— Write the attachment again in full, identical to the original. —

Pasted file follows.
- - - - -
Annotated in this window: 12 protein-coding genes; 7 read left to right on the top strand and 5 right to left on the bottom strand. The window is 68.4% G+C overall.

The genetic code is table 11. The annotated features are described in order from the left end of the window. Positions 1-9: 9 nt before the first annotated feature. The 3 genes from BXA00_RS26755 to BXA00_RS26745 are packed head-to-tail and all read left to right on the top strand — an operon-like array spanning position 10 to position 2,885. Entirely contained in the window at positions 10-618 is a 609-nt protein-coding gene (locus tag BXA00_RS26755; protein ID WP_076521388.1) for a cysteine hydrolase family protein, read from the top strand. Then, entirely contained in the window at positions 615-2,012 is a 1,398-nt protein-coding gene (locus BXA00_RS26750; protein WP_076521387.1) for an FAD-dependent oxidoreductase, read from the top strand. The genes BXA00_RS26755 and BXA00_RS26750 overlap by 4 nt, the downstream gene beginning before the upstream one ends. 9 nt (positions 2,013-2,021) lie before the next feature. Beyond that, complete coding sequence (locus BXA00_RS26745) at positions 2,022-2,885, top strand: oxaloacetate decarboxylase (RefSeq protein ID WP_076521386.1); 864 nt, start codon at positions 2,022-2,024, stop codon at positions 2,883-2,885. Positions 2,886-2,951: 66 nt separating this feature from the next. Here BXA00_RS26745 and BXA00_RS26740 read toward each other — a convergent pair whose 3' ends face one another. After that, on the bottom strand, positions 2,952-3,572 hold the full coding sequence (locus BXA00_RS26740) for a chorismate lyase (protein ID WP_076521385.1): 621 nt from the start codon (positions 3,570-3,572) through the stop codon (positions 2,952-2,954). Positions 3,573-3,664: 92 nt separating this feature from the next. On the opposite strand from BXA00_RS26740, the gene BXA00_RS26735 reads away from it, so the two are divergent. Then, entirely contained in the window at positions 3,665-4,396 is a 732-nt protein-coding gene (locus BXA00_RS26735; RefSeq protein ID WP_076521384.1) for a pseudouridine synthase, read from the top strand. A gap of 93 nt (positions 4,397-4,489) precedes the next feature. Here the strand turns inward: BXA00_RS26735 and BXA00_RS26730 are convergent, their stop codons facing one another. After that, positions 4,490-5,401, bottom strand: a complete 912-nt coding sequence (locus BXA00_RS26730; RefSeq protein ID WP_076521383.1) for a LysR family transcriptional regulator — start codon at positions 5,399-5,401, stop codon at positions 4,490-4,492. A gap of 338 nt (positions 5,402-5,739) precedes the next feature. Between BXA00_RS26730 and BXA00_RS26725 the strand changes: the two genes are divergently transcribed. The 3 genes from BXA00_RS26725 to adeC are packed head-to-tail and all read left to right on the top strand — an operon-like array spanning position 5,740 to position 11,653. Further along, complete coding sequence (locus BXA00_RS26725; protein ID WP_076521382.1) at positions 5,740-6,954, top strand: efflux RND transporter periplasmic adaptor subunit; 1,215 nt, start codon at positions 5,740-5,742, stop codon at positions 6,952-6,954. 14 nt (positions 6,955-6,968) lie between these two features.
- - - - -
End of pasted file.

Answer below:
Annotated in this window: 12 protein-coding genes; 7 read left to right on the top strand and 5 right to left on the bottom strand. The window is 68.4% G+C overall.

The genetic code is table 11. The annotated features are described in order from the left end of the window. Positions 1-9: 9 nt before the first annotated feature. The 3 genes from BXA00_RS26755 to BXA00_RS26745 are packed head-to-tail and all read left to right on the top strand — an operon-like array spanning position 10 to position 2,885. Entirely contained in the window at positions 10-618 is a 609-nt protein-coding gene (locus tag BXA00_RS26755; protein ID WP_076521388.1) for a cysteine hydrolase family protein, read from the top strand. Then, entirely contained in the window at positions 615-2,012 is a 1,398-nt protein-coding gene (locus BXA00_RS26750; protein WP_076521387.1) for an FAD-dependent oxidoreductase, read from the top strand. The genes BXA00_RS26755 and BXA00_RS26750 overlap by 4 nt, the downstream gene beginning before the upstream one ends. 9 nt (positions 2,013-2,021) lie before the next feature. Beyond that, complete coding sequence (locus BXA00_RS26745) at positions 2,022-2,885, top strand: oxaloacetate decarboxylase (RefSeq protein ID WP_076521386.1); 864 nt, start codon at positions 2,022-2,024, stop codon at positions 2,883-2,885. Positions 2,886-2,951: 66 nt separating this feature from the next. Here BXA00_RS26745 and BXA00_RS26740 read toward each other — a convergent pair whose 3' ends face one another. After that, on the bottom strand, positions 2,952-3,572 hold the full coding sequence (locus BXA00_RS26740) for a chorismate lyase (protein ID WP_076521385.1): 621 nt from the start codon (positions 3,570-3,572) through the stop codon (positions 2,952-2,954). Positions 3,573-3,664: 92 nt separating this feature from the next. On the opposite strand from BXA00_RS26740, the gene BXA00_RS26735 reads away from it, so the two are divergent. Then, entirely contained in the window at positions 3,665-4,396 is a 732-nt protein-coding gene (locus BXA00_RS26735; RefSeq protein ID WP_076521384.1) for a pseudouridine synthase, read from the top strand. A gap of 93 nt (positions 4,397-4,489) precedes the next feature. Here the strand turns inward: BXA00_RS26735 and BXA00_RS26730 are convergent, their stop codons facing one another. After that, positions 4,490-5,401, bottom strand: a complete 912-nt coding sequence (locus BXA00_RS26730; RefSeq protein ID WP_076521383.1) for a LysR family transcriptional regulator — start codon at positions 5,399-5,401, stop codon at positions 4,490-4,492. A gap of 338 nt (positions 5,402-5,739) precedes the next feature. Between BXA00_RS26730 and BXA00_RS26725 the strand changes: the two genes are divergently transcribed. The 3 genes from BXA00_RS26725 to adeC are packed head-to-tail and all read left to right on the top strand — an operon-like array spanning position 5,740 to position 11,653. Further along, complete coding sequence (locus BXA00_RS26725; protein ID WP_076521382.1) at positions 5,740-6,954, top strand: efflux RND transporter periplasmic adaptor subunit; 1,215 nt, start codon at positions 5,740-5,742, stop codon at positions 6,952-6,954. 14 nt (positions 6,955-6,968) lie between these two features.